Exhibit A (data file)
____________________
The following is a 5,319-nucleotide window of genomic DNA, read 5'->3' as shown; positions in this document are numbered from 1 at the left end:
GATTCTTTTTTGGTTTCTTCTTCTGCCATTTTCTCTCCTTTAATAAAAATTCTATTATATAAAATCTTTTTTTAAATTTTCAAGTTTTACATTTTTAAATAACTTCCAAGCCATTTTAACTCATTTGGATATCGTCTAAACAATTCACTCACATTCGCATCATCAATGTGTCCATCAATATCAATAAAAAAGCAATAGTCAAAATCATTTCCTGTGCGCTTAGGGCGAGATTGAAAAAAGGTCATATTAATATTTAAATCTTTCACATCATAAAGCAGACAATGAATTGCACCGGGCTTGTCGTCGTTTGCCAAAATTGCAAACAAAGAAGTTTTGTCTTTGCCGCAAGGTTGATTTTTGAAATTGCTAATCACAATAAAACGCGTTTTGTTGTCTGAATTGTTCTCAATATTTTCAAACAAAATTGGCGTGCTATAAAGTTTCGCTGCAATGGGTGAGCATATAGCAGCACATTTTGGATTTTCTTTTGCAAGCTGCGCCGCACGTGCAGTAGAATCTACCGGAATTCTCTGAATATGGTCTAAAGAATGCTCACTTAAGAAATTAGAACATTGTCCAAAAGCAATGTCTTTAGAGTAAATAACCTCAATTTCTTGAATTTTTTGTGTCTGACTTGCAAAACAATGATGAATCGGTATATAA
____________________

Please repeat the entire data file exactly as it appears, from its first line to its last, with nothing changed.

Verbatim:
The following is a 5,319-nucleotide window of genomic DNA, read 5'->3' as shown; positions in this document are numbered from 1 at the left end:
GATTCTTTTTTGGTTTCTTCTTCTGCCATTTTCTCTCCTTTAATAAAAATTCTATTATATAAAATCTTTTTTTAAATTTTCAAGTTTTACATTTTTAAATAACTTCCAAGCCATTTTAACTCATTTGGATATCGTCTAAACAATTCACTCACATTCGCATCATCAATGTGTCCATCAATATCAATAAAAAAGCAATAGTCAAAATCATTTCCTGTGCGCTTAGGGCGAGATTGAAAAAAGGTCATATTAATATTTAAATCTTTCACATCATAAAGCAGACAATGAATTGCACCGGGCTTGTCGTCGTTTGCCAAAATTGCAAACAAAGAAGTTTTGTCTTTGCCGCAAGGTTGATTTTTGAAATTGCTAATCACAATAAAACGCGTTTTGTTGTCTGAATTGTTCTCAATATTTTCAAACAAAATTGGCGTGCTATAAAGTTTCGCTGCAATGGGTGAGCATATAGCAGCACATTTTGGATTTTCTTTTGCAAGCTGCGCCGCACGTGCAGTAGAATCTACCGGAATTCTCTGAATATGGTCTAAAGAATGCTCACTTAAGAAATTAGAACATTGTCCAAAAGCAATGTCTTTAGAGTAAATAACCTCAATTTCTTGAATTTTTTGTGTCTGACTTGCAAAACAATGATGAATCGGTATATAA